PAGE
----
35. SONET/SDH Signal Hierarchy

  36. SONET Frame Format • The basic SONET building block is the STS-1 frame • STS-1 frame contains 9 rows of 90 octets = 810 octets every 125µs 51.84 Mbps.

  37. SONET STS-1 Overhead Octets

  38. Statistical TDM • In synchronous TDM many slots are wasted (empty slots). • Statistical or Asynchronous TDM allocates time slots dynamically based on demand. • The multiplexer scans the input lines and collects data until the frame is full. • The data rate on the multiplexed line is lower than the aggregate rates of the input lines. • may have problems during peak periods (must buffer inputs)

  39. Statistical TDM

  40. Statistical TDM Frame Formats • Address information is required for proper delivery of data in the frames: greater overhead. • Generally use a synchronous protocol such as HDLC. • Include one (b) or more (c) sources of data in each HDLC frame (a).

  41. Performance • Output data rate is less than the aggregate input rates. • Anticipate the average rate of input is less than the multiplexed capacity. • May cause problems during peak periods: – Buffer inputs. - smallest possible buffer and smallest possible data rate ? – Keep buffer size to minimum to reduce delay.

  42. Performance

  43. Performance • I = the number of input resources • R = data rate of each source • M= effective capacity of multiplexed line (after accounting for overhead). • α = mean fraction of time each source is transmitting 0 < α <1 • K = M/IR fraction of multiplexed line capacity (compression factor, i.e K = 1 synchronous TDM) • The value of K can be bounded α< K <1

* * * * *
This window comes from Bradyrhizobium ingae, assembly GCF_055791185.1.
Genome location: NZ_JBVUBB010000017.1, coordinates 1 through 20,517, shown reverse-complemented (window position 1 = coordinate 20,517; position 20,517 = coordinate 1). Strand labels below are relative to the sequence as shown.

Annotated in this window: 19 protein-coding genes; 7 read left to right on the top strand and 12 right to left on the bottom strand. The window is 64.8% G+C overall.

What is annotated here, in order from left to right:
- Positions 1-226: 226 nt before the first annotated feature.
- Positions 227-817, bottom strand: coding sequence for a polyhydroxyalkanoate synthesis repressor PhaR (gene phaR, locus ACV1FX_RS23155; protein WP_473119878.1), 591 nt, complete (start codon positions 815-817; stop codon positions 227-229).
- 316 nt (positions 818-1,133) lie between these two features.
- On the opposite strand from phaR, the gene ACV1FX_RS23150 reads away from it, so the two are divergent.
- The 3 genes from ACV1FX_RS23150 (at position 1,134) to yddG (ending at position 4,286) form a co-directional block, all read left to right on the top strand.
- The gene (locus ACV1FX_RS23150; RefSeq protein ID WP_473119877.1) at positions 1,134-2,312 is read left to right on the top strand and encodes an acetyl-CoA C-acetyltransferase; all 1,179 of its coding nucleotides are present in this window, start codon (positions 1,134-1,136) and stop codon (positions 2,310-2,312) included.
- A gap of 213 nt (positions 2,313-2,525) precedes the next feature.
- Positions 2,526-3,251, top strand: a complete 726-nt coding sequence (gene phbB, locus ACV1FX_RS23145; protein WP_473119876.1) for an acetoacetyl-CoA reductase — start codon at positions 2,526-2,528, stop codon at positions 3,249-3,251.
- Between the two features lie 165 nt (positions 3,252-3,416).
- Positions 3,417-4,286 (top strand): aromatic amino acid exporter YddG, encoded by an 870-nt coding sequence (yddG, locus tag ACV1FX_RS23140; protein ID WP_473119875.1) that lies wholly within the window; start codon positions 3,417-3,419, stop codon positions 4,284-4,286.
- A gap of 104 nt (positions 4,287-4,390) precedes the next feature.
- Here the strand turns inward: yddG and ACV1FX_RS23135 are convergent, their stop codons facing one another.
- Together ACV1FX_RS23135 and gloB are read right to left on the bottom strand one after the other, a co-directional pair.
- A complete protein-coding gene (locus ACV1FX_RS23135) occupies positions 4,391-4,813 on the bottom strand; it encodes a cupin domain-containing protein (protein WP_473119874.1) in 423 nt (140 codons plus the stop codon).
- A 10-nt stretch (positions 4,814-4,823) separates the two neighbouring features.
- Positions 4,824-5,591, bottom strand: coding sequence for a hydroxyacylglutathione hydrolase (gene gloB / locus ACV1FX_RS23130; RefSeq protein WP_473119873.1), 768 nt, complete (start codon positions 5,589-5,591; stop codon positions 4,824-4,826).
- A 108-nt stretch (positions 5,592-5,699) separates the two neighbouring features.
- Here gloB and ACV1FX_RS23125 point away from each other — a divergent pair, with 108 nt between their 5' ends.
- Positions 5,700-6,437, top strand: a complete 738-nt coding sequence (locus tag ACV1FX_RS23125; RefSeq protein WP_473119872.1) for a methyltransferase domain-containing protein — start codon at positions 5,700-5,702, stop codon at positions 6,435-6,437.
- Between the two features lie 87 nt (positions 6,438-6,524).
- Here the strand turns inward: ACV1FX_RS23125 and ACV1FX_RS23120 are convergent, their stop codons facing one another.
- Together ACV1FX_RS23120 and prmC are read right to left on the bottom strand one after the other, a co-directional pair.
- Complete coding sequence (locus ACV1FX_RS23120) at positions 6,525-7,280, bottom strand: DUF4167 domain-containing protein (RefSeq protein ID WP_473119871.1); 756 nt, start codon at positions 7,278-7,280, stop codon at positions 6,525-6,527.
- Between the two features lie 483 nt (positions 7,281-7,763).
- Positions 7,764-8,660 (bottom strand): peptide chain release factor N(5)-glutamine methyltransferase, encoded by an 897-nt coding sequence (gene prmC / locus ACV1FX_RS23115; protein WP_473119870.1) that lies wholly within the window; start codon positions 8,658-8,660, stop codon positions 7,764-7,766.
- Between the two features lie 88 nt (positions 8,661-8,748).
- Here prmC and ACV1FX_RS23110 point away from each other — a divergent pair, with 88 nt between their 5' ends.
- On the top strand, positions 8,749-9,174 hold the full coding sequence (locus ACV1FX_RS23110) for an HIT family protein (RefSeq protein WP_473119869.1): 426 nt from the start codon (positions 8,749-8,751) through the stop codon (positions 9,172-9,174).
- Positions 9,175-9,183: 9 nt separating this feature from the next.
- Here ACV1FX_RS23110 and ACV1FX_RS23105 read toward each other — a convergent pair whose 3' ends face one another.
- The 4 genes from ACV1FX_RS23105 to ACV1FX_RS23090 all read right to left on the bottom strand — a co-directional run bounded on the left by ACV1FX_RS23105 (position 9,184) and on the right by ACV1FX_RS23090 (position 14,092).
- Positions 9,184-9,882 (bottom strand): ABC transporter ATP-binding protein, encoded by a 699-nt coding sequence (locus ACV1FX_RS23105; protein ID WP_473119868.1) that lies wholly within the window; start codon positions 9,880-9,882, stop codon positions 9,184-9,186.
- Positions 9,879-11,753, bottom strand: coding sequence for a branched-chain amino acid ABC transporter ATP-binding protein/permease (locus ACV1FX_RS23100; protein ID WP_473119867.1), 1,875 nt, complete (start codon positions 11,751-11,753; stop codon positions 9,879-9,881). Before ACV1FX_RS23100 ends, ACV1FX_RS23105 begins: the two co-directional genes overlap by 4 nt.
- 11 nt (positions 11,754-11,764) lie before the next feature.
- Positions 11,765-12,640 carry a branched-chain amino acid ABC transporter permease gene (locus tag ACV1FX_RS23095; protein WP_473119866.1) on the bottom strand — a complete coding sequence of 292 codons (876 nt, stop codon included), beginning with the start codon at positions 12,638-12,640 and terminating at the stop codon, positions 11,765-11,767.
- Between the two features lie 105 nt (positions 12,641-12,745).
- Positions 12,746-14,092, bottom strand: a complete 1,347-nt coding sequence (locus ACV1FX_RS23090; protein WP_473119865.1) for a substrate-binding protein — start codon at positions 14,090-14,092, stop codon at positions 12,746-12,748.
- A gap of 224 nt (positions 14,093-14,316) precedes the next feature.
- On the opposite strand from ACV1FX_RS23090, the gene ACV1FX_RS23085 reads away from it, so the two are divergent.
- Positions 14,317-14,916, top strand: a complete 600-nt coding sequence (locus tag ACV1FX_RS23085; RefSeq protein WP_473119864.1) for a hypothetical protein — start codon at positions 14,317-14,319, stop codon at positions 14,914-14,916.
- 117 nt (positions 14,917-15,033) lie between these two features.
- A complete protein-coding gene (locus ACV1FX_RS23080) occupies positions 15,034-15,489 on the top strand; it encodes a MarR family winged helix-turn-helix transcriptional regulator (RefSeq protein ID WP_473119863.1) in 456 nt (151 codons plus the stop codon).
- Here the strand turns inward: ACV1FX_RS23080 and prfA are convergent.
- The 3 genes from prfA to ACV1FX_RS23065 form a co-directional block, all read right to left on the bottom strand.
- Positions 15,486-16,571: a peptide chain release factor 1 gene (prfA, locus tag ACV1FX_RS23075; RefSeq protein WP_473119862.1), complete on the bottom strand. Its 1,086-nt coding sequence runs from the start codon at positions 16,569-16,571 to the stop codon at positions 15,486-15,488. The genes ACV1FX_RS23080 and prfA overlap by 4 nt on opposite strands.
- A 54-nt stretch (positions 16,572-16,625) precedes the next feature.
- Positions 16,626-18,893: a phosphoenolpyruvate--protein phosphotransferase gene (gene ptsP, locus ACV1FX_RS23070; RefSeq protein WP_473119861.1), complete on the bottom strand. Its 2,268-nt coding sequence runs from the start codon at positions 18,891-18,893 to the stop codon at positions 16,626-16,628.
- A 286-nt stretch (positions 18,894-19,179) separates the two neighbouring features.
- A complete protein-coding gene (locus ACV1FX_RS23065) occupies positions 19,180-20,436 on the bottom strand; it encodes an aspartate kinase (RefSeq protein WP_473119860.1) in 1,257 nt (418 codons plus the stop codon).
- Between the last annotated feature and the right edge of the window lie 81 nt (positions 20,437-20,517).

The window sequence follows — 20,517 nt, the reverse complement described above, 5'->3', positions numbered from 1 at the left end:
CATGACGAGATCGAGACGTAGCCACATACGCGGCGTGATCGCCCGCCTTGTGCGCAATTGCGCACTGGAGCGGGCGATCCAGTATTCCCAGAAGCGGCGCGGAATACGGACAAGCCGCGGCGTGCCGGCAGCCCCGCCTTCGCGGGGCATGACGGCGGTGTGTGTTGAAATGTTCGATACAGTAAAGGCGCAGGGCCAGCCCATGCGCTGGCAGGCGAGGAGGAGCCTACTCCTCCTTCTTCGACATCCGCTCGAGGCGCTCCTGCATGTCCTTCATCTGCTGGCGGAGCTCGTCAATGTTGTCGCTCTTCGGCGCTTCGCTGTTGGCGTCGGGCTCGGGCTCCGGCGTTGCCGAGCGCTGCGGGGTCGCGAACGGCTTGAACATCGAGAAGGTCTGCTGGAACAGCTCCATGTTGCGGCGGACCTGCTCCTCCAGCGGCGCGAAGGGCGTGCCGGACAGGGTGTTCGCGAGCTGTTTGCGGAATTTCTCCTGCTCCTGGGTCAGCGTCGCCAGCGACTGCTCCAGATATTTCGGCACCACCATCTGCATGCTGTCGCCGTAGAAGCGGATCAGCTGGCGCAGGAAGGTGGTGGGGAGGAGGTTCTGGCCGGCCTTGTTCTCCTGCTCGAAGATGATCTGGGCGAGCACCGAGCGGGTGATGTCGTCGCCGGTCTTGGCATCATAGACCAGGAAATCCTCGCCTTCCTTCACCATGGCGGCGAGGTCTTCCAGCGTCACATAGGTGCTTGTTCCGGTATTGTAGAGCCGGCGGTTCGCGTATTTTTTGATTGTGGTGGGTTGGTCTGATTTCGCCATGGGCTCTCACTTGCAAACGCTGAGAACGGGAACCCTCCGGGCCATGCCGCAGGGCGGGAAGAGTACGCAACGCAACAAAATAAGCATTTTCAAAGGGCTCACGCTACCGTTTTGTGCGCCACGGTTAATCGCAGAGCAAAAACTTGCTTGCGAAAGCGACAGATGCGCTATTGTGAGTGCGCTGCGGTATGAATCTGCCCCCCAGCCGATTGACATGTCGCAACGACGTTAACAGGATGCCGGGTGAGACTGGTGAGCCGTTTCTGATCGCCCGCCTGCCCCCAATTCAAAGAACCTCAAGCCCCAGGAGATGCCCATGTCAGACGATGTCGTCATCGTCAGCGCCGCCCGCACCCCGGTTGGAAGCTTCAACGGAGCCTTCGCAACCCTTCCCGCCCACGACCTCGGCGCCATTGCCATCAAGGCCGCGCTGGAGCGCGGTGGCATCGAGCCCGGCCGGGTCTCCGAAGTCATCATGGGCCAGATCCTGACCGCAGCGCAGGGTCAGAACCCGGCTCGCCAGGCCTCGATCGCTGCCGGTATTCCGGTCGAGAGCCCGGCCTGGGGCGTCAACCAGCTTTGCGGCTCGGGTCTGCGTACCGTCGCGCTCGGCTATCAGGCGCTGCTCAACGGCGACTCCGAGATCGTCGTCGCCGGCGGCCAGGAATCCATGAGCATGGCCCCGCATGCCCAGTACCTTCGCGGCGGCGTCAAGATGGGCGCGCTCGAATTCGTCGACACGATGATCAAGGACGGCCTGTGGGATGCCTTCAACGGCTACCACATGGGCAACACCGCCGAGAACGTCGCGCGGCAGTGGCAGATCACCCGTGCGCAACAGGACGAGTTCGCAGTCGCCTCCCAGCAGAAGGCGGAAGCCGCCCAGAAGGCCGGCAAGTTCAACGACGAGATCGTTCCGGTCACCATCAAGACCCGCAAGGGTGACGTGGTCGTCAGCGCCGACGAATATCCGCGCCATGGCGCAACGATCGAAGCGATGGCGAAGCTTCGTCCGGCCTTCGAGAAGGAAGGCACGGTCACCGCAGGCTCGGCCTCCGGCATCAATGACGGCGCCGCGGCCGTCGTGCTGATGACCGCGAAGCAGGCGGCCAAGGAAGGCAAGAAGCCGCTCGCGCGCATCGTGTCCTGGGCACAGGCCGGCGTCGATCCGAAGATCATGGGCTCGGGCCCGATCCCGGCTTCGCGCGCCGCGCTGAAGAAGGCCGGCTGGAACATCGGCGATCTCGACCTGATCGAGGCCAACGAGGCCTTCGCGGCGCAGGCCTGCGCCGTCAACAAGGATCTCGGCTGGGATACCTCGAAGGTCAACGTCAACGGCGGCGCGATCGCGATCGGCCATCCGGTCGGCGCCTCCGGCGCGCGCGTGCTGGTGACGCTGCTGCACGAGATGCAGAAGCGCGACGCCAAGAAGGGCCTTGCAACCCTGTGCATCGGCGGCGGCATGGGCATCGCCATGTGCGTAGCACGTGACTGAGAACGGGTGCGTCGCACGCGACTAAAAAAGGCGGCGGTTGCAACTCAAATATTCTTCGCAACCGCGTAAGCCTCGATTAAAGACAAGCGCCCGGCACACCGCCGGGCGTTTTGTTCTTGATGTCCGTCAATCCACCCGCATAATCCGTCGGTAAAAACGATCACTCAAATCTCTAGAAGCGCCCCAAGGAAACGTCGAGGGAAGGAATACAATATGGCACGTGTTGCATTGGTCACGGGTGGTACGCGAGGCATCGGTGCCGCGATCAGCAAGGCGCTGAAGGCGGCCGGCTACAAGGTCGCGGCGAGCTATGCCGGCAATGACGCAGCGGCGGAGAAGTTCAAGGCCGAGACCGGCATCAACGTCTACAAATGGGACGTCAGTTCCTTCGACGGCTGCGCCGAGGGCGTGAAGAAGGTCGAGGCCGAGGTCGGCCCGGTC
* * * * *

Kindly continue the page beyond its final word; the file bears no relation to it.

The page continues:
44. Performance • MUX as a single server queue • Total delay = time spent waiting + service time • Delay depends on the pattern of arriving traffic and the characteristics of the server. • Assume poisson arrivals and const service time • λ = α I R (λ average arrival rate) • Ts = 1/M ( Ts time it takes to transmit one bit) • The utilization of total link capacity • ρ = λ Ts = α I R/M = α /K = λ/M • Buffer size depend on ρ , and not directly on M (look at the two cases in the book) • As utilization rises, so do the buffer requirements and delay.

  45. Performance

  46. Performance • Data are transmitted in 1000-bit frame • Utilization is expressed as a percentage of the total line capacity. • Utilization above 80% is not desirable

  47. Cable Modems • dedicate two cable TV channels to data transfer • each channel shared by number of subscribers, using statistical TDM • Downstream • cable scheduler delivers data in small packets • active subscribers share downstream capacity • also allocates upstream time slots to subscribers • Upstream • user requests timeslots on shared upstream channel • Headend scheduler notifies subscriber of slots to use

  48. Cable Modem Scheme

  49. Asymmetrical Digital Subscriber Line (ADSL) • Modem technology designed to provide high-speed digital data transmission over ordinary telephone wire. • Link between the subscriber and the network (local exchange): Local loop. • Uses currently existing twisted pair cables: – Can carry broader spectrum than just voice bandwidth (1 MHz or more). • ADSL Design: – Asymmetric: Greater capacity downstream than upstream. – Frequency-division multiplexing: • Lowest 25kHz for voice: Plain old telephone service (POTS). • Use echo cancellation or FDM to give two bands for downstream and upstream. • Use FDM within bands each band. – Range of up to 5.5 km.

  50. ADSL Channel Configuration